Friday, May 9, 2014


Someone paid Hunter Baker's entry fee to attend the most recent "Q" conference. I had never heard of "Q" and so found his "Thinking About Q Nashville: Reflections from a Gen X Evangelical" both informative, interesting, and a bit troubling. (I also came across "A Crash Course in Q" at First Things.) From Baker:
.... When I look at Q, its hosts, and the young people participating in it, I suspect I am seeing the cultural stance of those who have grown up in pervasively Christian subcultures. For them, rebelling means rebelling against Massive Baptist Church or Church Related University or Clearly Wealthy Famous Preacherman. Those are the holders of power in their world. It is little wonder to them that the dominant culture dislikes us. We are hypocrites. We don’t measure up to our own standards. And we are judgmental while the secular world is more understanding. Or so it seems to them.

But things look different from where I stand. I grew up as mainstream as mainstream gets. The big television networks, Sports Illustrated (and its swimsuit issue), People Magazine, Dave Letterman’s show, the newspaper funny pages — these are the influences that thoroughly defined my view of the world. I was aware of Christianity in a typical American and southern way, but it was just a given. It wasn’t anything I was very interested in or excited about. It was a cultural artifact. When I went to Florida State and moved into a dorm on campus, a couple of big things happened. First, I saw the way people live when they live in a thoroughly worldly manner. The drugs, the alcohol, the casual sex, the treatment of young women, the living for parties, etc. Second, I met the first really intentional Christians I’d ever known through Intervarsity Christian Fellowship. They were serious. They talked about Jesus Christ as a real person in their lives. They didn’t live a party lifestyle. They saved sex for marriage. They were interested in reading the Bible carefully and learning about theologians. And they were really just totally and obviously different from everyone else on campus. I was impressed. And when I finally joined them, I felt as though I stepped from a meaningless life with no future into something real and vital and with a destiny to it. For that reason, I was then and am now perfectly willing to be seen as other and alien by the dominant culture.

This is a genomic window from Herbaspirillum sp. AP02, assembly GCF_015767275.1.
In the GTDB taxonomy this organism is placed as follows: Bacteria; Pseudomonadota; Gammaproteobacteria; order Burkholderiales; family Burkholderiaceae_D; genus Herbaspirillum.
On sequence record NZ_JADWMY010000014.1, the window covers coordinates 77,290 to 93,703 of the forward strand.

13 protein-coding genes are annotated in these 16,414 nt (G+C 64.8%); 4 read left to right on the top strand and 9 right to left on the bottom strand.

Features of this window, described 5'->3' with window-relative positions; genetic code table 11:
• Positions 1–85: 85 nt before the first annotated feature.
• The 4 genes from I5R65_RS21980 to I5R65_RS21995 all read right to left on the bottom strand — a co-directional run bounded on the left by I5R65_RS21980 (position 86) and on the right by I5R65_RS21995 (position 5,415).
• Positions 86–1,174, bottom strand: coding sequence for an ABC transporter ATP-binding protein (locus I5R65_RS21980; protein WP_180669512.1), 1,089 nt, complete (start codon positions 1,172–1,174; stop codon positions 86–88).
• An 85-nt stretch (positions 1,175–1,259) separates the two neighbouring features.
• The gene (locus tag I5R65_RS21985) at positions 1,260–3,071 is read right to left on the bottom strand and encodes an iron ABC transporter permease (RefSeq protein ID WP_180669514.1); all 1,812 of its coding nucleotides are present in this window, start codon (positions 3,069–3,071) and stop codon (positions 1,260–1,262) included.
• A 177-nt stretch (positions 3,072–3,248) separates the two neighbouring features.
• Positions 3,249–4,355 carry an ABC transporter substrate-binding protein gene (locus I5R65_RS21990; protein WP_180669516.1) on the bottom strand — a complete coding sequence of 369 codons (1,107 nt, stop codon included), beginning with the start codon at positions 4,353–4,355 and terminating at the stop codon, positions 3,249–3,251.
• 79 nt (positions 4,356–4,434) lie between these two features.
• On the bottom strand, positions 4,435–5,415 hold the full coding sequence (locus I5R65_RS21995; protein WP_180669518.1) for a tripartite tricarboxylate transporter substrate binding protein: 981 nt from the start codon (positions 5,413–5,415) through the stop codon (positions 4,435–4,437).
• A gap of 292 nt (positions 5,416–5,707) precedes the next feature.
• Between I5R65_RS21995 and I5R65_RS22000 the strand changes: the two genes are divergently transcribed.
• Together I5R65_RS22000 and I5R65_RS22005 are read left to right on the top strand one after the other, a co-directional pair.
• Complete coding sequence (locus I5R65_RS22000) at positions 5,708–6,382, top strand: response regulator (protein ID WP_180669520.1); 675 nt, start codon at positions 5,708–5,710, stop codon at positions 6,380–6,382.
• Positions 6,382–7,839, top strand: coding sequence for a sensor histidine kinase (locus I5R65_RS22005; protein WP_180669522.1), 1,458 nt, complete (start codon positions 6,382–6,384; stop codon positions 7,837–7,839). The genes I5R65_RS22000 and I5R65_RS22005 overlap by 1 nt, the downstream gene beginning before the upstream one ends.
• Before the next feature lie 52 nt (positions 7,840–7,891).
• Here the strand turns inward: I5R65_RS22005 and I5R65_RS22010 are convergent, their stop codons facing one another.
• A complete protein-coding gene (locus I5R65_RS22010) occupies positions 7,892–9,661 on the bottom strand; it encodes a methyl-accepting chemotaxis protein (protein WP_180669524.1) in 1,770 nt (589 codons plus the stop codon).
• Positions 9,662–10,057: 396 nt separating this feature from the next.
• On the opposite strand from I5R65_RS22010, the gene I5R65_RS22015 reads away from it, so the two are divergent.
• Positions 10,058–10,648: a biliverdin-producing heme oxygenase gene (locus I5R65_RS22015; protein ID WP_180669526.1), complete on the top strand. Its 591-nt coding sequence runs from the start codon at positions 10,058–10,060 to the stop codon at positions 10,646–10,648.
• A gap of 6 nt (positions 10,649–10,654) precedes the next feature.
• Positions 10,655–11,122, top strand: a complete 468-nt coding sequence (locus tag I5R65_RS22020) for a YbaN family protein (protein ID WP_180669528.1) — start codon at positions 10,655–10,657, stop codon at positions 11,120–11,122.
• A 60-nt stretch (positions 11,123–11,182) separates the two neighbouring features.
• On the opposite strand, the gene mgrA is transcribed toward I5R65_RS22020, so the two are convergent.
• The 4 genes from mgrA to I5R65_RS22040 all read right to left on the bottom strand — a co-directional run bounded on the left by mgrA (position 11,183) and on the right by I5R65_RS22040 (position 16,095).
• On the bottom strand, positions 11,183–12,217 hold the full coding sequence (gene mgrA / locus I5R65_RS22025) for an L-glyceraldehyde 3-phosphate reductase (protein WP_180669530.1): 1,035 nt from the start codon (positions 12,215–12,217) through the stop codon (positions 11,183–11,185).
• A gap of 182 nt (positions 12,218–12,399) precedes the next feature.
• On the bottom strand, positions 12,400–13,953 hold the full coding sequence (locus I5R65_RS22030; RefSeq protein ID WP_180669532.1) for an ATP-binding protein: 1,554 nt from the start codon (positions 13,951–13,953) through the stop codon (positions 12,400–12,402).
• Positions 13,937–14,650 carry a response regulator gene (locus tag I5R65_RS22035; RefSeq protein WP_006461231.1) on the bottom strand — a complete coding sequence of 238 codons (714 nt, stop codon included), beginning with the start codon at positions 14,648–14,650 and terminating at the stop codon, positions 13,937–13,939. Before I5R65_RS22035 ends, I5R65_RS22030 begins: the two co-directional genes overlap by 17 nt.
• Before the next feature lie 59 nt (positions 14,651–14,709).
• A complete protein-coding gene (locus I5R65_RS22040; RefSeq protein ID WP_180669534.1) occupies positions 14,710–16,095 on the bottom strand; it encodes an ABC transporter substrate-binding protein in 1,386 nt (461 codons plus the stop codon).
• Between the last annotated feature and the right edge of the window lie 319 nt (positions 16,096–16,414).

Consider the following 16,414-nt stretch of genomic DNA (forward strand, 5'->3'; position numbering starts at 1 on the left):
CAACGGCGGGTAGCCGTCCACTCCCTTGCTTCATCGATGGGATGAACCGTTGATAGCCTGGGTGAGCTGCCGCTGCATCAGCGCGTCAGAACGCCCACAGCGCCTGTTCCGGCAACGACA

I think the kids who grew up in the Christian subculture often don’t have that same perspective. They are tired of being different, of fighting against broad cultural currents. They can just fight against evangelicalism by somehow reprising the fundamentalist-modernist controversy in a new way. And the great thing is, they keep one foot in the world of faith and one in the more fashionable world. But those two feet are differently situated. One stands on a dock. The other on a boat slowly drifting away. A choice is imminent. Where will they be standing ten years from now? [more]
A couple of days ago Trevin Wax reviewed a new book, When Heaven and Earth Collide: Racism, Southern Evangelicals, and the Better Way of Jesus, about how most white southern Christians responded to slavery and later to segregation, From that review:
The Church is supposed to live in a way that deliberately challenges and subverts the dominant idolatries of the culture. Unfortunately, the culture too often subverts the Church. When this happens, the Church's witness is harmed and evil flourishes.

I belong to a denomination sadly familiar with the reality of cultural subversion. During much of the past century, Southern Baptists and other evangelicals in the South failed to embrace the full implications of their gospel of grace. Evangelicals accommodated the surrounding culture at the very points we should have challenged it. ....

Where was the church? Most pastors and members of white churches across the South were largely silent regarding the racist violence in their midst, neither condoning nor condemning the evil, and thus becoming complicit in the injustice. While most evangelicals weren't active participants in the fight against racial equality, they were content to quietly support the established culture of the South. Put simply, "culture trumped Christ."

Why was the church disengaged? Alan traces the roots of the conflict back to economic considerations, or to put it in biblical terms — Mammon. The idolatry stretches back to the beginning of our country:
"The economic and social/cultural need for black slavery came first and then the theological justification came later. The colonists used God to defend and promote what they wanted. They used God and the Bible as a means to an end of defending and promoting their goals or way of life."
White Southerners didn't always see slavery as desirable, but because the Southern economy and culture depended on the practice, they couldn't imagine life without it. So, in order to justify their cultural accommodation, Southern Christians went back to the Bible and began to develop "biblical" defenses of racial superiority (the curse of Ham, the Tower of Babel, applying biblical references to slavery in ancient times to permanent, race-based slavery). .... [more]
Each generation of Christians must consider whether to stand with or against the dominant trends of the culture.  I'm reminded, as I often am, of Chesterton's "A dead thing can go with the stream, but only a living thing can go against it."

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